In 1997, the planned Parenthood Federation of America received a grant of millions of dollars from an anonymous donor to put up a Web site and maintain it for three years.
One of Planned Parenthood’s missions is to provide counseling and health care services, including contraception and abortion, while respecting the privacy of its clients. The idea was for the Web site, dubbed TeenWire, to provide teenagers with an anonymous resource for reliable information about sexual health; a source they could access without having to rely on rides from parents or anyone else. A Web site was the perfect solution – but the volatile politics of abortion meant that this was no ordinary project.
The account was large enough to attract national talent, and Planned Parenthood’s selection process was rigorous. When the nonprofit began requesting proposals from Web shops in January 1998, respondents included Agency.com, Atomic Vision, Oven Digital, Studio Archetype and Think New Ideas. The field was narrowed to a handful of competitors. In the end, Atomic Vision, a Web development company based in San Francisco, was awarded the project. The company has since completed the site, which will go live in late February.
“One of the first questions Planned Parenthood asked each finalist was ‘How will it affect your business when your other clients find out you’re working with Planned Parenthood?'” recalls Janice Crotty, an independent contractor who advised Planned Parenthood during the selection process. “Atomic Vision’s immediate response was ‘We wouldn’t do business with anyone who was bothered by it.'” New York-based Think New Ideas took Planned Parenthood’s question to heart and withdrew its bid.
“There was a vague concern that Planned Parenthood might present a problem with other clients down the line,” says one source from Think New Ideas. “It was a significant account, but they were nervous about possible controversy.”
Many people in the Net business like to think of the industry as being post-politics, immune from conventional pieties. That illusion is gradually being dismantled. Think New Ideas is only one of a handful of I-Builders that’s publicly held. Scott Mednick, who was CEO of the company when it withdrew, and who’s now CEO of L.A.-based X-Ceed, says that being a public company makes all the difference when considering a client like Planned Parenthood.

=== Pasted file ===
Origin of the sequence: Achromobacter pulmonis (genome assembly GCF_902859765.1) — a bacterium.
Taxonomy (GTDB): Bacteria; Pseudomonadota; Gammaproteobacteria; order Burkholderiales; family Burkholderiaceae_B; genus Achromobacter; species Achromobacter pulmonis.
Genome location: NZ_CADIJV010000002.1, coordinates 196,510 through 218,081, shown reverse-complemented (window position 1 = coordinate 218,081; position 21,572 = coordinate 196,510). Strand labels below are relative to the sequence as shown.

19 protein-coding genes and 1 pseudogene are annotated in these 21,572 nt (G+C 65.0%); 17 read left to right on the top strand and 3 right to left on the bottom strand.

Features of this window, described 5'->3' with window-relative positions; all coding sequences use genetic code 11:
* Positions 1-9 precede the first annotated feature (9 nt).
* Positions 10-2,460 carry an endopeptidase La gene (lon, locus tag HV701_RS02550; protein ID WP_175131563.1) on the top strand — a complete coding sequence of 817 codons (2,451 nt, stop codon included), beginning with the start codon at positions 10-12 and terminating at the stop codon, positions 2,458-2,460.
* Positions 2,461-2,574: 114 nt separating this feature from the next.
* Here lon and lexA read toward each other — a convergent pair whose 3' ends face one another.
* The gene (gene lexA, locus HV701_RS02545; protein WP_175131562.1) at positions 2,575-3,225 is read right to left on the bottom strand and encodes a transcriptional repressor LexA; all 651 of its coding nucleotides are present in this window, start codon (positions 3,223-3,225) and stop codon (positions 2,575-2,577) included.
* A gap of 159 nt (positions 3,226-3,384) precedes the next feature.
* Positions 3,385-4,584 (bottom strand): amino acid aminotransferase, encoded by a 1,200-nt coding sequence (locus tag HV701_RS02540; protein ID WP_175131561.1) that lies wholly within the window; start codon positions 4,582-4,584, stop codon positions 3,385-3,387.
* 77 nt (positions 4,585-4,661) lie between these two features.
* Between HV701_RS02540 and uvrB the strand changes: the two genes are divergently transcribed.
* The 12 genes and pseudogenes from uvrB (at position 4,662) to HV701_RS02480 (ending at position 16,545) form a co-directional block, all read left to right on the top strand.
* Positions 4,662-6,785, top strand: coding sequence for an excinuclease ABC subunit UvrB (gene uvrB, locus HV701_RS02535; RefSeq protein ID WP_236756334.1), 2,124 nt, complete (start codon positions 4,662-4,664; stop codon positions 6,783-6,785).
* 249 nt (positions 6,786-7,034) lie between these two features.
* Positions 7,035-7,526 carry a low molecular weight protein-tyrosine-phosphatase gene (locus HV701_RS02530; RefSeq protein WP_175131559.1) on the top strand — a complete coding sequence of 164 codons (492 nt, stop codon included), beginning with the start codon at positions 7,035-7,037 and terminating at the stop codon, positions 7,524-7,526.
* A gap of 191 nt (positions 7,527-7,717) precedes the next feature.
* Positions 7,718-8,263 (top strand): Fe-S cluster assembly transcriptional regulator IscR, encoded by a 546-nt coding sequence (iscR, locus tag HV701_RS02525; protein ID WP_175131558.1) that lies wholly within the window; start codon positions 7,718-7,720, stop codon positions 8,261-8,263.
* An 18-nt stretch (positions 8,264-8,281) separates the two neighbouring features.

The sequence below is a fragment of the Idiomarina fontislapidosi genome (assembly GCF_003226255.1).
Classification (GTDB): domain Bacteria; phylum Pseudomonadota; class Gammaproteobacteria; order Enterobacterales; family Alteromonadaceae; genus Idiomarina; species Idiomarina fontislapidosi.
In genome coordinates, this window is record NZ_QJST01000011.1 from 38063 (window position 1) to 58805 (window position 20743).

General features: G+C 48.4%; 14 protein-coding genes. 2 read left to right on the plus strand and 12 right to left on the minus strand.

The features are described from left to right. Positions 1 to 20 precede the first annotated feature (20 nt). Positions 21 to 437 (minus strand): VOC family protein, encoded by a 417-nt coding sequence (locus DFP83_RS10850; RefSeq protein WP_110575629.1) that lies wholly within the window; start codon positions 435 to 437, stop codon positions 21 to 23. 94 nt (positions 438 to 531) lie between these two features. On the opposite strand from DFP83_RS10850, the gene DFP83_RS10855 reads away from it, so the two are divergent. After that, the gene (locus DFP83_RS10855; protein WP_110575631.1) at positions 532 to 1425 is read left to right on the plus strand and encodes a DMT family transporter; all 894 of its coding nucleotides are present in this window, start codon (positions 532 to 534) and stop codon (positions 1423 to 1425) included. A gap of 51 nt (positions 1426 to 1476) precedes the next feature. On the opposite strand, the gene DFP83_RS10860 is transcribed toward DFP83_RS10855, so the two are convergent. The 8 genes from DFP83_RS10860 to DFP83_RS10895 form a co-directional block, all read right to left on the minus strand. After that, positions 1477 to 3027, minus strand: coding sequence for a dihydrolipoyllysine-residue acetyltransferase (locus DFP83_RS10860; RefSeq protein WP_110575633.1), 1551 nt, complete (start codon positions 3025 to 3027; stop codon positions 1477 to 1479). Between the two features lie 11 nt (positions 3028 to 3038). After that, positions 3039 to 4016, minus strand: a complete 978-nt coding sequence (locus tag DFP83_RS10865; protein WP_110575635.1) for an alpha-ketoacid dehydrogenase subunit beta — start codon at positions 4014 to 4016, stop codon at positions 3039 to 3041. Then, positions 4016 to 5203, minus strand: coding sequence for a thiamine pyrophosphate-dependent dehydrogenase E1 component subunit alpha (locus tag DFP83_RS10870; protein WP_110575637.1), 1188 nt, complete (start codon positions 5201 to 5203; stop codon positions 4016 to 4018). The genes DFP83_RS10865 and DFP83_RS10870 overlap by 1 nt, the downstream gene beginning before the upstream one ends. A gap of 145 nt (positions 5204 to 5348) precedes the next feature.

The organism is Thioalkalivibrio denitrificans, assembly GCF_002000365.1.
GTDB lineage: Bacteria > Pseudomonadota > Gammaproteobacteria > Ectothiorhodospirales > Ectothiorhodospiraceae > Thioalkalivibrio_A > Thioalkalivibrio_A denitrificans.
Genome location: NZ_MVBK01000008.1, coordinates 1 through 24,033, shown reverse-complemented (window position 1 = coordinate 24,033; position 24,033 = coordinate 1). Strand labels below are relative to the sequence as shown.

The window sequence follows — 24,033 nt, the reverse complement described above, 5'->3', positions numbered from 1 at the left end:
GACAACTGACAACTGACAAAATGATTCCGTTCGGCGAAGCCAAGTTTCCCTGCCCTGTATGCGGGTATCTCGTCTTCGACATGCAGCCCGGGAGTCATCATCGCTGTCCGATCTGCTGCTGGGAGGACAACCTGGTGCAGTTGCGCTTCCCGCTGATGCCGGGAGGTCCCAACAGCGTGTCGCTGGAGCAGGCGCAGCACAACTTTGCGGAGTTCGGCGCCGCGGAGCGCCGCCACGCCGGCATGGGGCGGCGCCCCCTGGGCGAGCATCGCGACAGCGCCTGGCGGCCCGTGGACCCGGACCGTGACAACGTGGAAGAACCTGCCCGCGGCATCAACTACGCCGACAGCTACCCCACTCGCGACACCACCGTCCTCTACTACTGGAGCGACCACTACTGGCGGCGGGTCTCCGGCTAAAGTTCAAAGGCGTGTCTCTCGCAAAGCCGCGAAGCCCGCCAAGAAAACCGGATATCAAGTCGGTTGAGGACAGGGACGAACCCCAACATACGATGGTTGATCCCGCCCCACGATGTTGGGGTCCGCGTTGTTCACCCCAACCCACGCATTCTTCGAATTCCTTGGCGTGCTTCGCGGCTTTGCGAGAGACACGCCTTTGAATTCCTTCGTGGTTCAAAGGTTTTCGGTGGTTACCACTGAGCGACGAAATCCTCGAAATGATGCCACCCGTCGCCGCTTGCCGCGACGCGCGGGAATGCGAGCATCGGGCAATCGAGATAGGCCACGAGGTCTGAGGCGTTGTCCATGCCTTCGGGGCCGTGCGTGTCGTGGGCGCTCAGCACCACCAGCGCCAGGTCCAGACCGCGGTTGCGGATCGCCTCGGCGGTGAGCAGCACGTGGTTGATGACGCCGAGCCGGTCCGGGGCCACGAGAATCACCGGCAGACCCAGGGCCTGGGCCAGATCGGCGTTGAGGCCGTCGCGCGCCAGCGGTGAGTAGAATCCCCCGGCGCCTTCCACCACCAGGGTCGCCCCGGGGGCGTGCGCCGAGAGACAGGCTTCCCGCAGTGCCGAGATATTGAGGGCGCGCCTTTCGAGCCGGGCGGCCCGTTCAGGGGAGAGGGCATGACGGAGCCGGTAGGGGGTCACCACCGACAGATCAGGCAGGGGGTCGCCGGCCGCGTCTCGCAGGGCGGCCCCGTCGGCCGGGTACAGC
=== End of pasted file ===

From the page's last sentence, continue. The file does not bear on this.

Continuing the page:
“We couldn’t take the chance that it would alienate our investors or some client,” says Mednick. “Whether we agreed or disagreed with Planned Parenthood had nothing to do with it.”
It was a difficult decision made late in the process. Think New Ideas realized that some of the organization’s work involves the most controversial issue in modern American life. Among all the hot buttons out there – immigration, drugs, even gun control – confidential access to contraception and abortion is one of the most divisive.
However, Mednick’s dilemma indicates the end of the heady days when Internet executives could say they were above the politics of compromise. Early Web developers thought they were creating a medium in which the old rules wouldn’t apply. But if they want to court Fortune 500 companies, I-Builders will be forced to do business with the ideological sensitivities of decades-old conglomerates.
Political consultants on the Web have faced this music for some time. “As an Internet services company, it would be difficult, for example, to work for both a Democratic and a Republican candidate,” says Robert Arena, senior VP of Internet services for Hockaday Donatelli Campaign Solutions, a Virginia-based company that runs online political campaigns. I-Builders will only become more cautious as they grow. “Most of us are becoming very large companies with very large clienteles,” says Mednick. “You have to put other things before your personal beliefs.”
“Whether or not a CEO believes in UFOs shouldn’t be an issue,” Mednick continues, referring to the recent resignation of USWeb (dossier) CEO Joe Firmage. “But you have to worry about what the shareholders think.” As the Internet Economy matures, companies will have to dance, as most businesses do, around political controversy.
“As a public company, we have a threefold responsibility: to our clients, our investors and ourselves,” says Ron Bloom, the current CEO of Think New Ideas and a founder of the company. “When a situation has a political nuance to it, we have to analyze that.” The CEO of General Motors (GM) couldn’t have said it better.